Kelsey, from University of Wisconsin-Milwaukee, participated in the Spring 2011 Semester in Egypt and Jordan. While in the region she kept a blog, unraveling the complicated and multi-faceted political changes occurring in Egypt. Enjoy this great post about the resurgent optimism in Egyptian democracy following the revolution! Originally posted on March 22, 2011.
Saturday March 19th Egypt held its first election since the revolution. 45 million citizens were eligible to vote. It was the first time voting for the vast majority. Since the National Democratic Party (NDP) had notoriously rigged elections for the past 30 years, people stopped voting…I guess that is assuming that the public once did actively vote and that is not so likely…Last November’s Parliamentary elections passed practically unnoticed. Over 90% “supported” the NDP… None of my professors or friends voted, but rather they laughed at the suggestion of voting. “For what?” they responded. My political science Professor said that she had a few students voting to spoil their ballots (because otherwise the NDP may fill them out on their behalf). A subtle, perhaps endearing act of resistance.
Anyway, Saturday was an incredible day and I feel really fortunate that I was able to be in Cairo. Warm sunny morning, collective excitement and anxiousness in the air. In traffic people motioned to one another, “go ahead my love//brother.” I have never experienced anything like it. The simple virtuousness that emerges after a terrible storm. The elderly made their way to the front of long lines, preferential treatment of respect. Even after hours of waiting, there was a united glow of pride. Every eligible Egyptian I know voted. The only exceptions are the ineligible, friends that deferred from mandatory military service.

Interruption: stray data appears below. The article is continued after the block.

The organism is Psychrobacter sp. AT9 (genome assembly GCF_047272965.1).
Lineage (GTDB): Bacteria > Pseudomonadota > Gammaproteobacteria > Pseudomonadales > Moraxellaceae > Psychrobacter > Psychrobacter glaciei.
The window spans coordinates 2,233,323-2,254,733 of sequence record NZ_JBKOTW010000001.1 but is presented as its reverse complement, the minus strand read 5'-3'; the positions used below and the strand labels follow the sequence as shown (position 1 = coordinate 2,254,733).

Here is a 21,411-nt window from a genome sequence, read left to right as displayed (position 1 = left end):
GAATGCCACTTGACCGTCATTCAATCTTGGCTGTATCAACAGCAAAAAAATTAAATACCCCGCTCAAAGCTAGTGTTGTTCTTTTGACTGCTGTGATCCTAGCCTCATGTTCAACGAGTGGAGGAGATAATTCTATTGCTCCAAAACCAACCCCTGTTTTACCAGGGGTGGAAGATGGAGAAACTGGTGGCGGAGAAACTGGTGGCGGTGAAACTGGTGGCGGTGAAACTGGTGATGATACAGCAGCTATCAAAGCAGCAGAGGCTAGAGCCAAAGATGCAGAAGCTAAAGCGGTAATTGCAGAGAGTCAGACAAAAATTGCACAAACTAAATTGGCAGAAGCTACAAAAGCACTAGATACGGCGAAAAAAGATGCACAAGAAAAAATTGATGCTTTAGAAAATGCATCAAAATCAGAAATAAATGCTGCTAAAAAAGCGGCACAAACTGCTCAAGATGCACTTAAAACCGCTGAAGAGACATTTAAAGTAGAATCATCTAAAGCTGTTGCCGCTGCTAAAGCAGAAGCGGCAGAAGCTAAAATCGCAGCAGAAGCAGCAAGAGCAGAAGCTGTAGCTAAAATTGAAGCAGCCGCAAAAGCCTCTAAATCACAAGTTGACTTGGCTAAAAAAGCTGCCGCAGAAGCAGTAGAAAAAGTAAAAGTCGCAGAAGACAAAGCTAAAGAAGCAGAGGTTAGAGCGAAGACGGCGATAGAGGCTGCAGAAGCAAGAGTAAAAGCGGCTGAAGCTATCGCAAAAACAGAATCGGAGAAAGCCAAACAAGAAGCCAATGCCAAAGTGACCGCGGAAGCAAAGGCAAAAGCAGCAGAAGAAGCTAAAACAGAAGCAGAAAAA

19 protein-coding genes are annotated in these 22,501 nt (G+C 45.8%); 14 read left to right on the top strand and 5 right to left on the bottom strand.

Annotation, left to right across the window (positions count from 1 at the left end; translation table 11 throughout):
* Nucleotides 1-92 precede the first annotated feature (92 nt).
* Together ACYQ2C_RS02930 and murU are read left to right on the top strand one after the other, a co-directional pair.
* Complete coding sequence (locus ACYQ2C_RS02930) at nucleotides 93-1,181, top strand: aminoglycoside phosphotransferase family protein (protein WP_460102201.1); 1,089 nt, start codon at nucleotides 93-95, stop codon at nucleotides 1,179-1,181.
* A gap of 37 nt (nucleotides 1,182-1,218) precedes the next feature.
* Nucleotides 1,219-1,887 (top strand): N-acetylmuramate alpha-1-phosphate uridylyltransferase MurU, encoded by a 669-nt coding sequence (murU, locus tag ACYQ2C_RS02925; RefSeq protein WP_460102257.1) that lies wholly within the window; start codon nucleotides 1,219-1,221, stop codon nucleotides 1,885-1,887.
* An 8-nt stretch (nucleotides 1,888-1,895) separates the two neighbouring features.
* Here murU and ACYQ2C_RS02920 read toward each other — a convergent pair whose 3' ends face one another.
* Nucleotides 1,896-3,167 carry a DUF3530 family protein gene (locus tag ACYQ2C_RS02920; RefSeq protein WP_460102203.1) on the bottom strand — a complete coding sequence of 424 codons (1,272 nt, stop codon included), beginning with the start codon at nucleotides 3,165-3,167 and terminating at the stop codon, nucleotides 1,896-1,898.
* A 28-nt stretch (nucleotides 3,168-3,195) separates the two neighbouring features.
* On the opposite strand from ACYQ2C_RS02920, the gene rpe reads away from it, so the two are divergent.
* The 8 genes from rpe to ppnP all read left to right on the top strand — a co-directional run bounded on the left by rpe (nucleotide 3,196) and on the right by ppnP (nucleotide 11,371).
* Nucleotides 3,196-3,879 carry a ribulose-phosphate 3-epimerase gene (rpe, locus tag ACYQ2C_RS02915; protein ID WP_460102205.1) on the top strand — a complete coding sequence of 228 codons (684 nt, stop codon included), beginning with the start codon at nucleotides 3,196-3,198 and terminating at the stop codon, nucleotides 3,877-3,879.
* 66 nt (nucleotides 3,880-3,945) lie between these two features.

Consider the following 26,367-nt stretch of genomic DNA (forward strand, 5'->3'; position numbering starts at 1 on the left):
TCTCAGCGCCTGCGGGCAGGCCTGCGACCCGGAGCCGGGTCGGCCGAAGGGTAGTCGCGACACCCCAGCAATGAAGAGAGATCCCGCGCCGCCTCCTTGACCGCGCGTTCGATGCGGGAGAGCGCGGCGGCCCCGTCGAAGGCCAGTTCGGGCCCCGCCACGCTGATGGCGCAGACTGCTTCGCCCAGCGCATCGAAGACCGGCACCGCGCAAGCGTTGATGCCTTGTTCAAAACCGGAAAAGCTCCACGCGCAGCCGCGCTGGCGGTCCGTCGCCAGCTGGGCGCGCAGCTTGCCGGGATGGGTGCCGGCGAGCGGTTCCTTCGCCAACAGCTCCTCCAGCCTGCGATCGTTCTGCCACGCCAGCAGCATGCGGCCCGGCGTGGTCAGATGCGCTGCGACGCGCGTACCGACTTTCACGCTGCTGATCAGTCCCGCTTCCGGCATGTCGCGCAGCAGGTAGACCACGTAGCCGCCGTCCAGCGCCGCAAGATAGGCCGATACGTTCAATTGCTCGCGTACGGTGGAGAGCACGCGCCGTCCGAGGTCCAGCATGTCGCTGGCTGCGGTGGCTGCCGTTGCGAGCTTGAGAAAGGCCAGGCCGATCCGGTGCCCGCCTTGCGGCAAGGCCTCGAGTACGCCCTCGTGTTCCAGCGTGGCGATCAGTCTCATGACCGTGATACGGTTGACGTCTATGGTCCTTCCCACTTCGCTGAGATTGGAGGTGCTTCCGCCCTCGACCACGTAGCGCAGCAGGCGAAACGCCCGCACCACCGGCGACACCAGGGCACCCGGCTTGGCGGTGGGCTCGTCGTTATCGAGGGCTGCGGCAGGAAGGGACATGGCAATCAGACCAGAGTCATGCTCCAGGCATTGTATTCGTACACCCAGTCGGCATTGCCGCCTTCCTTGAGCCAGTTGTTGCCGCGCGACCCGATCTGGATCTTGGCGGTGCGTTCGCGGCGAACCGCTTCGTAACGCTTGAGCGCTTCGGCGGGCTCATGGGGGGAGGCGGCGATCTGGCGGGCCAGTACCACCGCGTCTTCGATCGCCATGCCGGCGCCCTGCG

So what was the election about? A bloc-vote referendum to amend 9 constitutional articles. The yes/no result determined whether the old constitution which was suspended Feb. 15 would be changed and reestablished, or if the old constitution would be scraped and a new one completely rewritten.
The proposed changes were drafted by an eight-man constitutional committee appointed by the military junta. Those voting no were not concerned with the amendments being suggested, so much as those not being addressed. The proposed (minimal) changes offer an uneasy sense of accomplishment, although they still provide the executive branch with ample authority.
Check it out:
Proposed changes: The revised article 76 would preserve the language allowing established parties to field candidates. Independents would have to fulfill one of two requirements: either receiving endorsements from 30 members of parliament, or signatures from 30,000 eligible voters living in 15 governorates.
- Article 77: Term limits
What it says now: It establishes a six-year term for the president, and allows the president to run for an unlimited number of terms.
Proposed changes: A four-year term in office, with a maximum of two terms for any one individual.
- Article 88: Election oversight
What it says now: This article was amended in 2007 to remove judicial supervision of elections. They are instead overseen by a committee, which is required to include “current and former members of judicial bodies” but also includes other public figures.
Most of the committee’s members are chosen by parliament, allowing Egyptian legislators to choose who will oversee their elections.
The committee, not surprisingly, has been ineffective: Egypt’s parliamentary elections last year were marred by widespread complaints of fraud, with opposition parties calling the results “a scandal” and demanding that they be annulled.
Proposed changes: Full judicial oversight for the entire electoral process, from voter registration to the announcement of results.
- Article 93: Eligibility to take office
What it says now: It states that “the People’s Assembly shall be the only authority competent to decide upon the validity of membership of its members.”
In other words, if a court declares a candidate ineligible to take office because of voter fraud or other irregularities, the parliament can ignore that ruling and seat him anyway. The National Democratic Party used this provision to ignore dozens of court rulings.
Proposed changes: The supreme constitutional court, rather than the parliament, would decide who is eligible to take office.